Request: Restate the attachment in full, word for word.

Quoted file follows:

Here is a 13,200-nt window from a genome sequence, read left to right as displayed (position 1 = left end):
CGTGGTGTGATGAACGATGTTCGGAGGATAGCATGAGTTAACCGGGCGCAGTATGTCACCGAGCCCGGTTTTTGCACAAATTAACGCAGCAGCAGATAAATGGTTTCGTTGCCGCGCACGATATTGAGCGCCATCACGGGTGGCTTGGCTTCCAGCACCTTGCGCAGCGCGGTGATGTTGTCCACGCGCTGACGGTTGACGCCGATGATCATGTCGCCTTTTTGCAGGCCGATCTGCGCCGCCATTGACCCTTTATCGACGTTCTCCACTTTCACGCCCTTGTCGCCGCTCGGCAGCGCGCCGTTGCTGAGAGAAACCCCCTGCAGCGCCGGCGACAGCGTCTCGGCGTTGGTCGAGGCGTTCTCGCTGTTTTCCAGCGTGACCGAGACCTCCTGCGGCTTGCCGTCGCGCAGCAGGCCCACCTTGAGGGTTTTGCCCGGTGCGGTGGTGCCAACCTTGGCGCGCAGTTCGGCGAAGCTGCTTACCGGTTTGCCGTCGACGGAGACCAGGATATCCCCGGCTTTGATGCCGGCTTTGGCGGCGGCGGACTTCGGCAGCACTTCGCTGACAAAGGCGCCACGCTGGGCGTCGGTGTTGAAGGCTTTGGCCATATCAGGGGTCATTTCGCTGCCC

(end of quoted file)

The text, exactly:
Here is a 13,200-nt window from a genome sequence, read left to right as displayed (position 1 = left end):
CGTGGTGTGATGAACGATGTTCGGAGGATAGCATGAGTTAACCGGGCGCAGTATGTCACCGAGCCCGGTTTTTGCACAAATTAACGCAGCAGCAGATAAATGGTTTCGTTGCCGCGCACGATATTGAGCGCCATCACGGGTGGCTTGGCTTCCAGCACCTTGCGCAGCGCGGTGATGTTGTCCACGCGCTGACGGTTGACGCCGATGATCATGTCGCCTTTTTGCAGGCCGATCTGCGCCGCCATTGACCCTTTATCGACGTTCTCCACTTTCACGCCCTTGTCGCCGCTCGGCAGCGCGCCGTTGCTGAGAGAAACCCCCTGCAGCGCCGGCGACAGCGTCTCGGCGTTGGTCGAGGCGTTCTCGCTGTTTTCCAGCGTGACCGAGACCTCCTGCGGCTTGCCGTCGCGCAGCAGGCCCACCTTGAGGGTTTTGCCCGGTGCGGTGGTGCCAACCTTGGCGCGCAGTTCGGCGAAGCTGCTTACCGGTTTGCCGTCGACGGAGACCAGGATATCCCCGGCTTTGATGCCGGCTTTGGCGGCGGCGGACTTCGGCAGCACTTCGCTGACAAAGGCGCCACGCTGGGCGTCGGTGTTGAAGGCTTTGGCCATATCAGGGGTCATTTCGCTGCCC